Gentech agrees to cease San Francisco operations after City investigation revealed cash payments given to test takers facilitated drug activity
SAN FRANCISCO (November 16, 2023) — San Francisco City Attorney David Chiu, Mayor London N. Breed, Health Officer Dr. Susan Philip, and SFPD Chief Bill Scott announced today that Gentech, an outdoor COVID-19 testing operator, has agreed to cease all virus testing operations in San Francisco, following conversations with the City and multi-department enforcement efforts.
For months, Gentech operated out of their characteristic green tents advertising COVID-19, flu, and RSV tests. In addition to a lack of personal protective equipment and compliance with sanitation requirements, Gentech paid members of the public $5 in cash for every test taken. Many of the testing tents operated near open air drug markets, and the cash payments appeared to facilitate drug sales and activity.
After a multi-department enforcement effort to ensure compliance with a recently issued Health Order and similar ordinance authored by Supervisor Dean Preston, the City Attorney’s Office engaged with counsel for Gentech and the company agreed to cease operations in San Francisco.
“As we head into winter, ensuring the integrity of our virus testing operations is of the utmost importance,” said City Attorney David Chiu. “At this time, almost four years into the pandemic, the public can rest assured that the vast majority of testing operators in San Francisco are legitimate and provide a much-needed public health service. However, the City has put a health order in place make sure we have the legal tools necessary to weed out any bad actors. We appreciate that Gentech has engaged with the City and has ceased all operations in San Francisco.”
“Ensuring people have access to public health resources is critical, but we cannot let others use this as an opportunity to facilitate and worsen the drug crisis on our streets,” said Mayor London Breed. “This is part of the broader work we are doing to improve the conditions on our streets while providing safe, accessible services for our residents. I want to thank our City Attorney, Department of Public Health, and Police Department for working together to remove these operations from our streets.”
“Our goal is to protect and promote the health of all San Franciscans during this fall and winter when viruses may be circulating,” said Health Officer and Director of Population Health Dr. Susan Philip. “That is why setting minimum infection control and safety standards for these testing sites not only ensures they operate in a responsible manner but also ensures confidence in the public health testing process by a trusted and verified source. I want to thank our City partner agencies for working collaboratively with the Department of Public Health to maintain the integrity of specimen collection sites and uphold Health Order compliance to keep the public safe.”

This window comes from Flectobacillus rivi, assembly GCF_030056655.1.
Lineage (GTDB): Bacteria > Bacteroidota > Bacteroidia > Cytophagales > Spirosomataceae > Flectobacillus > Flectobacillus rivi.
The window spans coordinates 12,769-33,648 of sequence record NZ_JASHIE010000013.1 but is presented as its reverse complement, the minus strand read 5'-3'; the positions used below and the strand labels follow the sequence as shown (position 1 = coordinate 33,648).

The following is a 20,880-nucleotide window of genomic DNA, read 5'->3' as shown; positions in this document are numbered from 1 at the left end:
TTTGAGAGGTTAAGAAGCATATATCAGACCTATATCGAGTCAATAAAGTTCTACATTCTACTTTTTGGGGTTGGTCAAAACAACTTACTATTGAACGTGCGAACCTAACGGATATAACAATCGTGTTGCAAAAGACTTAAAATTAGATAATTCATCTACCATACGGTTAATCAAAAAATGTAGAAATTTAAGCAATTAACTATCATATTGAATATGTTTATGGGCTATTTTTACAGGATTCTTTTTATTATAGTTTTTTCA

“The SFPD has been working closely with the Department of Public Health and City Attorney’s Office to conduct strategic enforcement of these highly questionable COVID testing sites,” said SFPD Chief Bill Scott. “Our officers worked with the DPH to identify operators in violation of the city’s health order before citing them and seizing their property. Since Gentech has ceased operations, less money is being funneled into the illicit drug markets, and the public has more right-of-way in our downtown corridor.”
“I’m relieved that these operators, who have targeted people in my district for months, will no longer play fast and loose with people’s health and privacy,” said Supervisor Dean Preston. “The Board of Supervisors’ unanimous passage of our Safe Swab ordinance will ensure that Gentech and similar operators will no longer be able to operate in a gray area, or at all, moving forward.”
On October 11, San Francisco Health Officer Dr. Susan Philip issued a Health Order setting standards for sites that collect specimens for COVID-19, flu, RSV, or other viruses to ensure they meet minimum infection control and safety standards.
The order put in place clear infection control and safety standards to make sure that there is no inadvertent risk of transmission of a virus from members of the public seeking a test to workers at the collection sites. Those standards, along with minimum privacy standards, ensure that the public has confidence in the public health testing process and that the testing is being conducted by a trusted and verified source.
Following issuance of the Health Order, SFDPH’s Environmental Health Branch and SFPD initiated an enforcement campaign to ensure compliance with the Order and deter any ancillary illegal activity.
As the demand for virus testing increases during the winter months, members of the public should be aware that the Health Order requires specimen collection sites to partner with a trusted community entity located San Francisco, such as a government agency, school, or healthcare provider. Information about COVID-19 testing options can be found here.